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WWF works to sustain the natural world for the benefit of people and wildlife, collaborating with partners from local to global levels in nearly 100 countries.
Today, Rosebud Economic Development Corporation (REDCO), with support from World Wildlife Fund (WWF) and Rosebud Tribal Land Enterprise (TLE) proudly announce the inaugural transfer and release of 100 plains bison (buffalo) from the National Park Service to the Wolakota Buffalo Range on the land of the Sicangu Oyate, commonly known as the Rosebud Indian Reservation in South Dakota.
The animals were transferred from Badlands National Park and Theodore Roosevelt National Park and will make up the first of, as many as, 1,500 bison to be welcomed home to Rosebud’s newly established Wolakota Buffalo Range. This 27,680 acre area of native grassland, when at capacity, will become North America’s largest Native American owned and managed bison herd. In the midst of a global pandemic and social unrest, the Sicangu Oyate (Rosebud Sioux Tribe) are revitalizing their relationship with bison to demonstrate the potential this creates for economic, ecological, and cultural resiliency.
“The sacred relationship between Native nation communities and the buffalo nation is part of a shared story of strength, resilience and economic revitalization,” said Wizipan Little Elk, CEO, REDCO. “The arrival of the buffalo marks a new beginning for the Sicangu Oyate, where cultural, ecological and economic priorities are equally celebrated and supported and are of great benefit to our community and serve as an example for the entire world.”
The arrival of the animals to the Wolakota Buffalo Range was supported by the Department of the Interior’s (DOI) 2020 Bison Conservation Initiative, a 10-year plan announced in May to expand bison conservation efforts. Additional bison will be delivered over the next five years from herds managed by the National Park Service and the U.S. Fish and Wildlife Service, helping further DOI’s commitment to support the restoration of bison and federal trust responsibility to Native nations.
“The National Park Service is honored to be a partner to ecological and cultural restoration of bison to Native American people,” said Margaret Everson, Counselor to the Secretary, exercising the delegated authority of the National Park Service Director. “We are part of the DOI effort to conserve wild, healthy herds of bison which requires our best scientific work within DOI, and diverse partnerships of public agencies, private partners, and native nations. DOI’s partnership in today’s establishment of the Wolakota Buffalo Range represents real progress in that direction. This herd will also support economic development, job creation, education, and food sovereignty for the Rosebud Sioux Nation.”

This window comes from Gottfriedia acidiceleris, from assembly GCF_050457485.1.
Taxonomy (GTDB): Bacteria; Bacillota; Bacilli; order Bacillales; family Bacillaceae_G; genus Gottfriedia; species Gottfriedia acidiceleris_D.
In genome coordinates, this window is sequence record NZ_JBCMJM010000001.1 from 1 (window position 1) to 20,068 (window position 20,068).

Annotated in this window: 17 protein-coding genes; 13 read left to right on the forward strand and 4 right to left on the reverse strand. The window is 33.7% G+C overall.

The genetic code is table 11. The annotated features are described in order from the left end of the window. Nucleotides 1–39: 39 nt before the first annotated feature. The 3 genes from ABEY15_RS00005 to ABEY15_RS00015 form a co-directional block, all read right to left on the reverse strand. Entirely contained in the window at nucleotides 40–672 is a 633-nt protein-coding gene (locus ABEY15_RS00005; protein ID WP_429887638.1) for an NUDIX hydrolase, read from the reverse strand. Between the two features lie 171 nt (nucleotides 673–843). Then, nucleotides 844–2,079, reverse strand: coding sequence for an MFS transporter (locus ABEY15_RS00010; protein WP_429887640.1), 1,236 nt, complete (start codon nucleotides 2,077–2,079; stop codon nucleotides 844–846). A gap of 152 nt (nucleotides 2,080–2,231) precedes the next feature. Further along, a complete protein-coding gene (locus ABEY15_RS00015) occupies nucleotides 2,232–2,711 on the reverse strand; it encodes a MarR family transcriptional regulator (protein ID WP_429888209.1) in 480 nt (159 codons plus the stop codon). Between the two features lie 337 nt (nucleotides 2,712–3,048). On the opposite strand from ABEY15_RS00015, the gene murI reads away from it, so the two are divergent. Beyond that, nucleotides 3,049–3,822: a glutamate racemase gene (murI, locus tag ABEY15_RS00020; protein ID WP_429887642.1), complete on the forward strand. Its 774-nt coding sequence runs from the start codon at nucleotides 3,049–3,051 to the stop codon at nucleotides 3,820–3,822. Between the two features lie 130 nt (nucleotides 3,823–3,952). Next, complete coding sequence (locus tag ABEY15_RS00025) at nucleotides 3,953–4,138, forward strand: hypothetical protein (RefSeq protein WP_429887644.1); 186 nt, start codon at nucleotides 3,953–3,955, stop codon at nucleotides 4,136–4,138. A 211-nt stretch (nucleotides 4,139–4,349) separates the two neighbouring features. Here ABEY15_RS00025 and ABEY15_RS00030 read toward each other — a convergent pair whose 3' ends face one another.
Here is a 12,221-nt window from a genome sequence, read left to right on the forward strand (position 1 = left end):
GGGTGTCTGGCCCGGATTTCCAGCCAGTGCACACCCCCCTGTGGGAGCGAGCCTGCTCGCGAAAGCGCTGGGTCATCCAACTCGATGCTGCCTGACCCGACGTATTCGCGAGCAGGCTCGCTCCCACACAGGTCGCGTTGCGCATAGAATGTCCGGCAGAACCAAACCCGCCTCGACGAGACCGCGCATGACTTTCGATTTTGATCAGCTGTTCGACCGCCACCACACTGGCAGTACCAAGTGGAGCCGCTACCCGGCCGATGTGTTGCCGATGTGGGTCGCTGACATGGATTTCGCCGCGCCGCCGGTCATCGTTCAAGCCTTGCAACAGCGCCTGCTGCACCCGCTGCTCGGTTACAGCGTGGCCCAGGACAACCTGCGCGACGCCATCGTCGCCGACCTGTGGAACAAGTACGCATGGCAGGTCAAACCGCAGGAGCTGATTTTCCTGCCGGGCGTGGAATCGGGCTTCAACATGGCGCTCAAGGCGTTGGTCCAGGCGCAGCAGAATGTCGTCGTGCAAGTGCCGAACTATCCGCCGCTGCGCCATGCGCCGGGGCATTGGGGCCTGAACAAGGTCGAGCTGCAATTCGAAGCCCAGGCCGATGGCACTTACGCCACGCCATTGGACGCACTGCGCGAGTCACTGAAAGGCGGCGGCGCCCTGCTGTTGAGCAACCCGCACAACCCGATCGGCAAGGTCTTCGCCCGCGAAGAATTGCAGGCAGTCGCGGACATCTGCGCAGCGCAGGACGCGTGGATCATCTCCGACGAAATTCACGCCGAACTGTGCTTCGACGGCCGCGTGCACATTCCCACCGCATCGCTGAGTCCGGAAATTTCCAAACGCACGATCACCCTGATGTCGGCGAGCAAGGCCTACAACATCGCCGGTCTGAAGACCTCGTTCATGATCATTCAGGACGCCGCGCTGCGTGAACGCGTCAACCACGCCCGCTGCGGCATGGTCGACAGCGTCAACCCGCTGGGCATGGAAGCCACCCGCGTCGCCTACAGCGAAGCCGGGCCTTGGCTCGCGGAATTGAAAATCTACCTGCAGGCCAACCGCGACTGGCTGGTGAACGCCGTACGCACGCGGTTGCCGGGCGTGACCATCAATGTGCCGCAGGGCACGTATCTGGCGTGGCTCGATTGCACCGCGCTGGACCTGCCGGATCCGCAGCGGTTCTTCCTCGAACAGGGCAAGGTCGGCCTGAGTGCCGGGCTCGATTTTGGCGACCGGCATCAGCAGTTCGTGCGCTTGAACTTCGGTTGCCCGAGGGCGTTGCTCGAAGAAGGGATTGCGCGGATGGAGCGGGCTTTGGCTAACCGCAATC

The resilient plains bison have returned from near extinction in the beginning of 20th century to their native lands— Native nation, privately, and publicly owned—through concerted efforts by Native communities, private individuals, government leadership and NGOs. Among these efforts, WWF has committed to supporting the establishment of five herds of at least 1,000 individuals each in the Northern Great Plains to increase the genetic health of this species. Today’s transfer of bison highlights the importance of partnerships and contributes to a roadmap for successful Native nations restoration efforts across the United States.
Carter Roberts, president and CEO of WWF said, "Today marks a long overdue homecoming for these iconic animals. And it represents a reunion with the communities who lived with them for millennia in a symbiotic relationship – and who can now do so again. WWF was honored to partner with the Rosebud Economic Development Corporation and the U.S. Department of the Interior to help make this day possible."
Restoration efforts at scale are essential to ensuring bison survive and thrive. The arrival of the bison at the Wolakota Buffalo Ranch is a step forward toward reconnecting bison to the land and the people of the Sicangu Lakota Oyate. Visit rosebudbuffalo.org to learn more.